Tuolumne Residents Live In A Forest Of (Christmas) Trees
Christmas trees are much on my mind. A recent column written by master gardener program
coordinator, Rebecca Miller-Cripps, urged us to recycle the trees and told where and how to take them to the nearest facility. For most of us, it takes a week or more to un-trim the tree and get the ornaments packed away for another year. It’s such fun to put the tree up, and such hard work to take it down.
Rarely does anyone want to help, so the task often falls to Mom.
But had you noticed? We lucky people in Tuolumne County actually live among Christmas trees all year long. In the high country particularly we are surrounded by pines, firs, cedars, spruce, junipers and even redwoods. Any view toward the mountains will include one or more of the conifers. Take time to look!
I love seeing the young families together in the hills or in the lots, selecting the perfect tree for their holiday homes. Shortly after Thanksgiving you begin to see cars with trees tied to the roofs. It always makes me smile. Begun long ago in Germany, the Christmas tree is a grand, though pagan, tradition we in America have happily adopted. Many people purchase living trees, balled up in burlap, suitable for a short stay indoors and waiting to be planted when danger of frost has passed. Master gardeners are particularly committed to this style of celebration. Like having your cake and eating it too, the tree adds to the holiday decor and can still be added to the landscape.
For several years after moving to Sonora we cut Christmas trees from our property. There were a number of gray pines, or Pinus sabiniana, and they were scraggly specimens at best. But they made interesting and humorous Christmas trees, of the Charlie Brown variety, and when loaded with family ornaments and old fashioned tinsel (my husband’s favorite) made the grade. One small grandson, however, after studying the tree, stated, “Grandma, you don’t have a very good tree.” It’s still a good way to thin or dispose of unwanted trees on your land.
Fast forward: for me personally, after many tall and stately trees over a lifetime of holidays, I
now have a three-foot artificial tree, already strung with lights. It’s a lot less work, and I like to think I am sparing a tree from the woodsman’s ax. I decorate this small tree with tiny ornaments collected over time, and I sometimes leave the ornaments in place and simply encase the tree in a large plastic bag and store it on a shelf until next year. Is that a total cop-out?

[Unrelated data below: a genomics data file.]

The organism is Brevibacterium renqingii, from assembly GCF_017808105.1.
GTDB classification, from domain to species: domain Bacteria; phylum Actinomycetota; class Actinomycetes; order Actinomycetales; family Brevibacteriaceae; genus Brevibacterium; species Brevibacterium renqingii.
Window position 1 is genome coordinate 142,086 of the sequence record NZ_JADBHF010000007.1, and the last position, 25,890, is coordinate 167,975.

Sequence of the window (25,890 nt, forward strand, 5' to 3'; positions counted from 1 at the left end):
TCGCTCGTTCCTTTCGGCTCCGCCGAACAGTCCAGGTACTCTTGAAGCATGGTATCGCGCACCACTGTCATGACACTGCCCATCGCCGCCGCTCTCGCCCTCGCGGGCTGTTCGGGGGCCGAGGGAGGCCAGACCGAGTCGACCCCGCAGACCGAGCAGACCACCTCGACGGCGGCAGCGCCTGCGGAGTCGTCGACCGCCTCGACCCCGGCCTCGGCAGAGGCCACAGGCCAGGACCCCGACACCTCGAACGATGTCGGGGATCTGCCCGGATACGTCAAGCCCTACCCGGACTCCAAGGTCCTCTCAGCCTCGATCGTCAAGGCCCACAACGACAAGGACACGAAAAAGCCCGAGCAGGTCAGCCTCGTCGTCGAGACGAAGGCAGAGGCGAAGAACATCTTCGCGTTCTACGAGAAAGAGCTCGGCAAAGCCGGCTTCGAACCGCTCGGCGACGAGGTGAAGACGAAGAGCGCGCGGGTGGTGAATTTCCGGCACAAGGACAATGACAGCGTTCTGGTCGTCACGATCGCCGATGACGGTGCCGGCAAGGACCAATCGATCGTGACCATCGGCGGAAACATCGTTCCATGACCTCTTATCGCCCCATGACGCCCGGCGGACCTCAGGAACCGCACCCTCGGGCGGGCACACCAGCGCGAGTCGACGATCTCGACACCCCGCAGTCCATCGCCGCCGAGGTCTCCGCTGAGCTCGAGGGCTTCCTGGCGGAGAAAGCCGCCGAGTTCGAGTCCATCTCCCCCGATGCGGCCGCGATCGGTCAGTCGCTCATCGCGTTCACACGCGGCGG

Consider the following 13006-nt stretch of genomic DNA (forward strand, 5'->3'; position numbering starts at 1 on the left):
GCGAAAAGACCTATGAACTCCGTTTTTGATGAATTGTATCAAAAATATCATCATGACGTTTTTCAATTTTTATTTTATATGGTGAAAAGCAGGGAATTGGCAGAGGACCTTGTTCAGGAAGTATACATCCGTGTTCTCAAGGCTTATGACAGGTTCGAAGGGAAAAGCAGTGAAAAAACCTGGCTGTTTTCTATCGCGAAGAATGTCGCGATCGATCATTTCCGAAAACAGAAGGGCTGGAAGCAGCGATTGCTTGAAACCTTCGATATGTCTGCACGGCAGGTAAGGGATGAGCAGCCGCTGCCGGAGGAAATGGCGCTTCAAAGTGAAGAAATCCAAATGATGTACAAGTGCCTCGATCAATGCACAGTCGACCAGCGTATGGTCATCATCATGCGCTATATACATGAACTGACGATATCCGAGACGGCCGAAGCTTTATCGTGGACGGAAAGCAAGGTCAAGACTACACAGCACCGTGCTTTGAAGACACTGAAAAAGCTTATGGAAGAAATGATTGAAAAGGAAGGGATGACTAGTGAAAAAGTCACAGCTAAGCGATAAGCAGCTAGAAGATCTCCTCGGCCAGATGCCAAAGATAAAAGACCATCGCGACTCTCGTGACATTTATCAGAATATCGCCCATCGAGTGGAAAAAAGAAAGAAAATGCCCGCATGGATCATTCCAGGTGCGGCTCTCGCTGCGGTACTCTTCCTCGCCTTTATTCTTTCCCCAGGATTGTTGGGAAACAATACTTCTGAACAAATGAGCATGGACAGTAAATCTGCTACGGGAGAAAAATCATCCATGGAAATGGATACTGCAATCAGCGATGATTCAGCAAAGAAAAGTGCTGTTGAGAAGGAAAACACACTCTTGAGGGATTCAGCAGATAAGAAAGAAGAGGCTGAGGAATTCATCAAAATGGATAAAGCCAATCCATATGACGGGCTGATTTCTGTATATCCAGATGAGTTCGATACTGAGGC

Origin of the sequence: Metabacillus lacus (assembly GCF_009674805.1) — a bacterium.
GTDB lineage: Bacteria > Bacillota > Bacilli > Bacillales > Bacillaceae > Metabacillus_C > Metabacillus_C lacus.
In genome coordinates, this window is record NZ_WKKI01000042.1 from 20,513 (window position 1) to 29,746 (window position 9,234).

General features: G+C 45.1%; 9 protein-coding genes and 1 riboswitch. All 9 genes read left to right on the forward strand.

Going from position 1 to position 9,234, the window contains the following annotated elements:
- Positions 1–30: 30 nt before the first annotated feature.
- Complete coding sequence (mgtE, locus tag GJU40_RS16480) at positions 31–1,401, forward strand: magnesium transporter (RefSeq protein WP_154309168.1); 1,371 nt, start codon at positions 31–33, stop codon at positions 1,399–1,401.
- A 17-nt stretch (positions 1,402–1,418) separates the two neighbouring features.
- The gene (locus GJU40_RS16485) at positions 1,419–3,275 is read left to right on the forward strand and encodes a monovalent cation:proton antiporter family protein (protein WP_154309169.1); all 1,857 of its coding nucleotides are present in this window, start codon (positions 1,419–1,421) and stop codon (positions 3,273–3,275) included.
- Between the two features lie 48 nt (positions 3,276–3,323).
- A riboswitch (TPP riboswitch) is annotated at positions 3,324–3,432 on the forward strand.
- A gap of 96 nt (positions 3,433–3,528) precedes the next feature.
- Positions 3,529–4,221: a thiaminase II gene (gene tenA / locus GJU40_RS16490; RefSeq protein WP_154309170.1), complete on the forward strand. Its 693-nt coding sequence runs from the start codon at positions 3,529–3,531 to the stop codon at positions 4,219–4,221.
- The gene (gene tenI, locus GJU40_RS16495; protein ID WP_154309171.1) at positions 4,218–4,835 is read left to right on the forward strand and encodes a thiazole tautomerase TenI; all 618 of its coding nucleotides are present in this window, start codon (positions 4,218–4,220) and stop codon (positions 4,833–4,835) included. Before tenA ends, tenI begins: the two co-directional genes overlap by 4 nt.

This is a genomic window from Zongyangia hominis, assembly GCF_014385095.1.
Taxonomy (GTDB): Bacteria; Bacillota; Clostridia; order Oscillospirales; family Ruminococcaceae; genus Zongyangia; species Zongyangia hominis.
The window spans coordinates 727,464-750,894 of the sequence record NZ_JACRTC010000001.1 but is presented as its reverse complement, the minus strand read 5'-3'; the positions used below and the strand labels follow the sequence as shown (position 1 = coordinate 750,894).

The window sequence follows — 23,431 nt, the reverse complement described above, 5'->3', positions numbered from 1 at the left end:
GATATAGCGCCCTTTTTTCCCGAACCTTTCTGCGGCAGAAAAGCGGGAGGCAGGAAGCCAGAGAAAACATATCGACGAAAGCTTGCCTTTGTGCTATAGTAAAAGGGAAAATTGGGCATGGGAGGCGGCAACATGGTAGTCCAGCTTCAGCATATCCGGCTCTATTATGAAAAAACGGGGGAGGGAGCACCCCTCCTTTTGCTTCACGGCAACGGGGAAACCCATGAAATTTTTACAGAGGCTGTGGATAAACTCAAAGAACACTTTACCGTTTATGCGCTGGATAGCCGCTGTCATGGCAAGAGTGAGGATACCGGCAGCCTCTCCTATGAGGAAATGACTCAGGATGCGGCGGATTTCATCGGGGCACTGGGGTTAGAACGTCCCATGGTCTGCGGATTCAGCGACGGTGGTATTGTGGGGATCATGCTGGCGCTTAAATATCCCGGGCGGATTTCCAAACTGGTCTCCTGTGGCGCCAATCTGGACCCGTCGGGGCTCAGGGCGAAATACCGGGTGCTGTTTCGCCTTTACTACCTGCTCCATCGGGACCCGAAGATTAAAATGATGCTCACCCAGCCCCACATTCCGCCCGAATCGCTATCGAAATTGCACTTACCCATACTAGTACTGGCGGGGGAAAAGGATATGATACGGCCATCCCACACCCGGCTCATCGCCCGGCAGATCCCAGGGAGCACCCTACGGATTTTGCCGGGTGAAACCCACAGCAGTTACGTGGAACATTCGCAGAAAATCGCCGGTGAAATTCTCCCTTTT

One year, after the Thanksgiving dinner, the ping pong tournament, and Domino games which were Great Grandmother’s favorite, I brought out the little tree, plugged it in, and with the box of small ornaments nearby asked my four young grandchildren to decorate the tree. They loved it, and before they had disappeared to drive back to their homes, I was ready for Christmas.
More people are opting for the artificial tree every year. And each year they look more and
more like the real thing. Better design and manufacturing techniques produce everything but the fragrance. As a master gardener should I be campaigning for a return to the real? I have not asked the owners of the local tree farms or the lot owners what their profits reveal. Perhaps this trend for the fake will continue. Even though I generally abhor anything artificial I must confess that I have two artificial pines on my front porch. The big pots on either side of my front door used to hold Dwarf Alberta Spruce. They needed water, of course, and my attention was not reliable. I was inspired one day by two fake pines at a local general store, bought them on impulse, sunk them in the pots and we’ve been happy together ever since. Being a student of Latin and proper botanical nomenclature, I have dubbed them “Pinus pretendus” much to the amusement of my friends and fellow gardeners.
So, gardeners of Tuolumne, perk up. Spring is coming – we have passed the winter solstice –
and the days are getting longer. Soon we can again work in our gardens. Think water conservation, species adapted to our mountain conditions, and realistic appraisal of your energy level. Success will be yours!
Joan Bergsund, master gardener since l996, has just put away her holiday decorations until the next Christmas season.